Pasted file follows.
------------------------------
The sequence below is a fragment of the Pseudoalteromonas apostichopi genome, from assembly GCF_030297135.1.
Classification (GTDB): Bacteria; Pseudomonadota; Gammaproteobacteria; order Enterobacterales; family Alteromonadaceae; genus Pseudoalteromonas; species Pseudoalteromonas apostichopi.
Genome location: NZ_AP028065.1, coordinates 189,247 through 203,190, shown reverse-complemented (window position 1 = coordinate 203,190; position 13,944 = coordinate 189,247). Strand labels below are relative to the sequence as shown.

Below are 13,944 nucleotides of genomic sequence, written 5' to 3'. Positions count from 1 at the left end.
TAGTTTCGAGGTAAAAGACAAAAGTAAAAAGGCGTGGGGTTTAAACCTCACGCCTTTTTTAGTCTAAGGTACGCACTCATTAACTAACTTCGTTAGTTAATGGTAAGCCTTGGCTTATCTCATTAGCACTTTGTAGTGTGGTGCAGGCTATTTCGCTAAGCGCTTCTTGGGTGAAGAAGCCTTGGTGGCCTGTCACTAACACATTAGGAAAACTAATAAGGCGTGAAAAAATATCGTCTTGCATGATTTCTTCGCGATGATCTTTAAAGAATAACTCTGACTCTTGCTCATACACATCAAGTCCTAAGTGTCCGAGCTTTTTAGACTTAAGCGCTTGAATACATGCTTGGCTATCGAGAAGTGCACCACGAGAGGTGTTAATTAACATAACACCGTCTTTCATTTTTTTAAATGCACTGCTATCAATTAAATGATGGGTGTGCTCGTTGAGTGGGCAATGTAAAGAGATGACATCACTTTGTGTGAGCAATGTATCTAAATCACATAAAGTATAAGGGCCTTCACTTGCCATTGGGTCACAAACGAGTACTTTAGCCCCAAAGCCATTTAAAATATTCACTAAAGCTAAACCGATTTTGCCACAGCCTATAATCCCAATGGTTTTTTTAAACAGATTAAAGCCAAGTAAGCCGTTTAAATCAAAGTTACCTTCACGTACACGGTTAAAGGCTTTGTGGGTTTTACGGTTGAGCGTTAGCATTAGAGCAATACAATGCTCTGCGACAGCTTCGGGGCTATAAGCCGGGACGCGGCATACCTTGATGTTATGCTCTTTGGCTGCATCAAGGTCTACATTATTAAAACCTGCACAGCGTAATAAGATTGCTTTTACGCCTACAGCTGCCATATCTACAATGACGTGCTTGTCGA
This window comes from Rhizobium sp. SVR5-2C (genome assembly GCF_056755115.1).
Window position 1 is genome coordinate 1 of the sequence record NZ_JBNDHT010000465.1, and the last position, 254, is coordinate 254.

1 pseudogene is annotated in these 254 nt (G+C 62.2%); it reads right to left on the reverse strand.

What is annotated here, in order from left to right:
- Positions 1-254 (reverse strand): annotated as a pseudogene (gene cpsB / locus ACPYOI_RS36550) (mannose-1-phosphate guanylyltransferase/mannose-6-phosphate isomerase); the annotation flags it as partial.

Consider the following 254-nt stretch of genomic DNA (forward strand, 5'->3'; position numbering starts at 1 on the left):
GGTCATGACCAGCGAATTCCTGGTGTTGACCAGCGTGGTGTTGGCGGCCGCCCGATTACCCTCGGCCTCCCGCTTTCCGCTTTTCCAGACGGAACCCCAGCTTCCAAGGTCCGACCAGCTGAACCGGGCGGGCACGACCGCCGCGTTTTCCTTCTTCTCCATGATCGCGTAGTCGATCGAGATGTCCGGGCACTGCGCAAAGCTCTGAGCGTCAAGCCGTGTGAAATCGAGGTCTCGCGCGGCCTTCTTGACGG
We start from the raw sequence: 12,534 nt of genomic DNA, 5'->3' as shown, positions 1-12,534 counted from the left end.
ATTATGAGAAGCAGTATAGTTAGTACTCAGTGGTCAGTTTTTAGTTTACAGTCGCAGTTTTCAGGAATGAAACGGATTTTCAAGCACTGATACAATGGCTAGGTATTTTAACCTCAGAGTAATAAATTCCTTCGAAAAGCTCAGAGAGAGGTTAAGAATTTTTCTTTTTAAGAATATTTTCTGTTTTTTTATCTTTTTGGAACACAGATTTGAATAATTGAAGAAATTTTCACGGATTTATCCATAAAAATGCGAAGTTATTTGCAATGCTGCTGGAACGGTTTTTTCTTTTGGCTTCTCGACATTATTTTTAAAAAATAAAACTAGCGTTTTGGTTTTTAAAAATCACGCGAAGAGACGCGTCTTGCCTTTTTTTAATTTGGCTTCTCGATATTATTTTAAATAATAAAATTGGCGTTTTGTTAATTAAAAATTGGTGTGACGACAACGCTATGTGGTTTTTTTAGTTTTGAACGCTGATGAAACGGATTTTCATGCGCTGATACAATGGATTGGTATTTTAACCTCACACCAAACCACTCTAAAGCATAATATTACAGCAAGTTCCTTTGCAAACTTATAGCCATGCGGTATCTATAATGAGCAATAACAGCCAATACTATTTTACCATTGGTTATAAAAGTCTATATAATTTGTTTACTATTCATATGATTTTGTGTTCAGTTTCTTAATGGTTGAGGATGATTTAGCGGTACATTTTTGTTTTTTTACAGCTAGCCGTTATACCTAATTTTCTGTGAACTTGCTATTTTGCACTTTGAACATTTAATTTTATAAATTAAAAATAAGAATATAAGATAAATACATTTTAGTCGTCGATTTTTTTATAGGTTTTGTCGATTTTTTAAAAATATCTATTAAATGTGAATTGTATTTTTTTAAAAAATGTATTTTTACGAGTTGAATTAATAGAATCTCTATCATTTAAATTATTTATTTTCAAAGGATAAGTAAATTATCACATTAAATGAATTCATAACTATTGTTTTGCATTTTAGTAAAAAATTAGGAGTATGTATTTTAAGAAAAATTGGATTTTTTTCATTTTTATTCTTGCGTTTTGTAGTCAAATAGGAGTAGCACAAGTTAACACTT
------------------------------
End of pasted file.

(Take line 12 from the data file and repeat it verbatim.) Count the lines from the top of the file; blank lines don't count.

GGTCATGACCAGCGAATTCCTGGTGTTGACCAGCGTGGTGTTGGCGGCCGCCCGATTACCCTCGGCCTCCCGCTTTCCGCTTTTCCAGACGGAACCCCAGCTTCCAAGGTCCGACCAGCTGAACCGGGCGGGCACGACCGCCGCGTTTTCCTTCTTCTCCATGATCGCGTAGTCGATCGAGATGTCCGGGCACTGCGCAAAGCTCTGAGCGTCAAGCCGTGTGAAATCGAGGTCTCGCGCGGCCTTCTTGACGG